Will military action in Libya cripple oil production for long term?

People stand near the rubble after a missile totally destroyed an administrative building of Libyan leader Moamer Kadhafi's residence in Tripoli.

ADRIENE HILL: The price of oil has jumped more than $2 a barrel since air and missile strikes began in Libya over the weekend.

As Marketplace's Stephen Beard reports from London, fears are growing that the outage of Libyan oil may last longer than expected.


STEPHEN BEARD: Since the revolt against the Libyan regime broke out, the country's oil production has dwindled to lees than a quarter of its usual output. Traders believe it could now fall further and even stop completely. The air and missile strikes have raised two concerns: that oil installations may be damaged by accident or that Gaddafi could retaliate by blowing up foreign owned oil facilities.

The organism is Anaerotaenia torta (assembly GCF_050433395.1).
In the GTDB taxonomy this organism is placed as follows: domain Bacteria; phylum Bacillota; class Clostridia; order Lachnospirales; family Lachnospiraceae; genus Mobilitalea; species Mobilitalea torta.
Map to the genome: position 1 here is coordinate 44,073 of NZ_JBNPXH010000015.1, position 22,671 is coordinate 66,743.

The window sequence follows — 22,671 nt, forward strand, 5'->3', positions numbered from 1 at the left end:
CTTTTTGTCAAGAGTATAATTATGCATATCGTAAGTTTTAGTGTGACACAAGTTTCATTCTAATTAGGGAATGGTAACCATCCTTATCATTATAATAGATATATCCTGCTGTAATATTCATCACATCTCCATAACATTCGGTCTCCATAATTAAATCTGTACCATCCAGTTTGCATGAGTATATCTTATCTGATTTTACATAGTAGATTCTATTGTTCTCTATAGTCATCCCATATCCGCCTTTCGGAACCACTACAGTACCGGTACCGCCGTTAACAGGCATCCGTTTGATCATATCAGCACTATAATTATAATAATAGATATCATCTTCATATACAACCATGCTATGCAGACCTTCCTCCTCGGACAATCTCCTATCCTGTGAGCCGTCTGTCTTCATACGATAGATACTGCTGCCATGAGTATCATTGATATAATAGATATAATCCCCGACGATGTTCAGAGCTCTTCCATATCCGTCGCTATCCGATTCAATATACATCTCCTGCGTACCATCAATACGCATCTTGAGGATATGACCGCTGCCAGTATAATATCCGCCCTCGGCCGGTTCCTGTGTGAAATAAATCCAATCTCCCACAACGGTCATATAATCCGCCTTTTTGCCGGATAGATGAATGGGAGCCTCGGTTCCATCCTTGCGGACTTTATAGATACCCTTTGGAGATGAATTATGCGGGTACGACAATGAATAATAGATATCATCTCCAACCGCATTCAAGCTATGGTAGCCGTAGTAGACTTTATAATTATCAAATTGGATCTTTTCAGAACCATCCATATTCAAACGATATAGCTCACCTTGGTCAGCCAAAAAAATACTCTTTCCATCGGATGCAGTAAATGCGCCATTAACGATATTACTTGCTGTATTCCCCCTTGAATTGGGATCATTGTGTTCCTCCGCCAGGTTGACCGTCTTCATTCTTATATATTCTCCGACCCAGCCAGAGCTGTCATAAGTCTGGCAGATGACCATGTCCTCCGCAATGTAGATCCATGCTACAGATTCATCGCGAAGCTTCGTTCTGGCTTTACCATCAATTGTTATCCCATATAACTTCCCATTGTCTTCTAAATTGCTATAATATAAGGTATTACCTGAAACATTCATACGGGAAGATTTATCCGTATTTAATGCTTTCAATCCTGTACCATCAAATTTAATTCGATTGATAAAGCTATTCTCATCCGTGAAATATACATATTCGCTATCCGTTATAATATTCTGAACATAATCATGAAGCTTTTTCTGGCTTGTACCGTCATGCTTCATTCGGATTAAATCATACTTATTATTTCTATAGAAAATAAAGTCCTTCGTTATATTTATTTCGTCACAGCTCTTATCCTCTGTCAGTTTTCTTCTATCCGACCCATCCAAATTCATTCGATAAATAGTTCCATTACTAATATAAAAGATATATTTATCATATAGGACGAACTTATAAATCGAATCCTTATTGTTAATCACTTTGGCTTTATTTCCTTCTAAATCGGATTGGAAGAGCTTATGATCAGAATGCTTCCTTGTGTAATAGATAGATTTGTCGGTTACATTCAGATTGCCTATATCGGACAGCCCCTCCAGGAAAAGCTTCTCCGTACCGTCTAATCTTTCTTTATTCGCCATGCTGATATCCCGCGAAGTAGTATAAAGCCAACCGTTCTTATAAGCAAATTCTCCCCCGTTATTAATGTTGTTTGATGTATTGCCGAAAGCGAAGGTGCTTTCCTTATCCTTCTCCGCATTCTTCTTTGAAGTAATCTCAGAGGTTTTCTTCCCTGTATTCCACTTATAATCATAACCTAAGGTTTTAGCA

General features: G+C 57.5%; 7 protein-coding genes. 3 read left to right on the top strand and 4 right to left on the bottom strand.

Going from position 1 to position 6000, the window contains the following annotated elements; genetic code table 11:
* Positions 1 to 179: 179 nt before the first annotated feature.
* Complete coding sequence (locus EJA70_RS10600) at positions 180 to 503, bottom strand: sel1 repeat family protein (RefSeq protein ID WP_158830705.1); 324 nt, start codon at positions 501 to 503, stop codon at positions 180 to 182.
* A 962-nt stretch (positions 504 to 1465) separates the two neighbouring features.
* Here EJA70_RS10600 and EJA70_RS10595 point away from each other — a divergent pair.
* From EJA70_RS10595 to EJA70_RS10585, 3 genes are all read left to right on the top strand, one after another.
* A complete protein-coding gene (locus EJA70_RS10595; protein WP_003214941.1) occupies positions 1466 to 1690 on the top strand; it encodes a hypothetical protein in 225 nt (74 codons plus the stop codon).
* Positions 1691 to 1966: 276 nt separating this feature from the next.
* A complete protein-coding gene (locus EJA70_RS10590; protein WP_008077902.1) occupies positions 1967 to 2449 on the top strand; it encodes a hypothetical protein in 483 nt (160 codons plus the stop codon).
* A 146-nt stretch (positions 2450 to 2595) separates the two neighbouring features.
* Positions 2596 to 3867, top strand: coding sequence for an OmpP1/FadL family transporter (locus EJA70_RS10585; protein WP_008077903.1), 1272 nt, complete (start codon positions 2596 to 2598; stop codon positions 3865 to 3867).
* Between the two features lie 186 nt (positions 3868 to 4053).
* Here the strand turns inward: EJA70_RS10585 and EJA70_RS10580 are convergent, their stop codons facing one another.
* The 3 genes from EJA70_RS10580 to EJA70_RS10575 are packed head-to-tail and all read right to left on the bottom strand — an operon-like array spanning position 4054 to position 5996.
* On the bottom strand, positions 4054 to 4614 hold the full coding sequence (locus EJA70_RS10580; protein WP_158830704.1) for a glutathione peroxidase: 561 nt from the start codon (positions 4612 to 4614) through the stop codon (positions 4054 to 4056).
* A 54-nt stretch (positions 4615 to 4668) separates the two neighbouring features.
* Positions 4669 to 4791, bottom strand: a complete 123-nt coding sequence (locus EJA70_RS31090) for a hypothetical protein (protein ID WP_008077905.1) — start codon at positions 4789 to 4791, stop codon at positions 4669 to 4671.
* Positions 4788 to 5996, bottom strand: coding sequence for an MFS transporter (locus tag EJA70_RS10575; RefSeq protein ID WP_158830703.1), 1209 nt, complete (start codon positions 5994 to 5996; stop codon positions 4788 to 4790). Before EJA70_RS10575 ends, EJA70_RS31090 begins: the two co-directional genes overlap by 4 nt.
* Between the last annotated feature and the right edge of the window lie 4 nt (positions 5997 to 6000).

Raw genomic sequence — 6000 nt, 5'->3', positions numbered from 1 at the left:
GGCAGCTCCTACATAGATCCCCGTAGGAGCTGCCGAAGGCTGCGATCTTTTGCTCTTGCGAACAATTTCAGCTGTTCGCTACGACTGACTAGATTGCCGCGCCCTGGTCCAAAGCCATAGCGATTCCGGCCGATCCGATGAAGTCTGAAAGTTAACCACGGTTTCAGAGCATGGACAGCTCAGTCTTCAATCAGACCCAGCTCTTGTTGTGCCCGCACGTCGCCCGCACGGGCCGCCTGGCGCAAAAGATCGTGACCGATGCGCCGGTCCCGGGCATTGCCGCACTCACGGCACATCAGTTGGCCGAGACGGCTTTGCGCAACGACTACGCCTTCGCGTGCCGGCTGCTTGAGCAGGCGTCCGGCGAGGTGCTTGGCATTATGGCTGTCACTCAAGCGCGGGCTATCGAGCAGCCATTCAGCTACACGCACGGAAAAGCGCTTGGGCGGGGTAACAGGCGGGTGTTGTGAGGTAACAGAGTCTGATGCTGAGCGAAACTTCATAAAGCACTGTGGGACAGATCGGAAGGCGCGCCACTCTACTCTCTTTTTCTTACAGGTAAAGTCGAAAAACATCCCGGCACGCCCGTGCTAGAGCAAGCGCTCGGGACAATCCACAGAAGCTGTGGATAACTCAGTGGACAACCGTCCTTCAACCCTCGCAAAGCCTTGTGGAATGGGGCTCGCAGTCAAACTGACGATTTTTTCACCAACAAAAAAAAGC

Simon Wardell is an energy analyst with IHS Global Insight. He says traders are now bracing for worse news.

SIMON WARDELL: Certainly a few months of disruptions were priced in. Now I think people are looking a bit beyond that and perhaps even as long as a year. I think markets are just reacting to what they see as the potential risks of a much longer disruption.

Nevertheless the oil cartel, OPEC says that other producers like Saudi Arabia and Kuwait are pumping easily enough extra crude to make up for the shortfall from Libya.

In London this is Stephen Beard for Marketplace.

About the author

Stephen Beard is the European bureau chief and provides daily coverage of Europe’s business and economic developments for the entire Marketplace portfolio.

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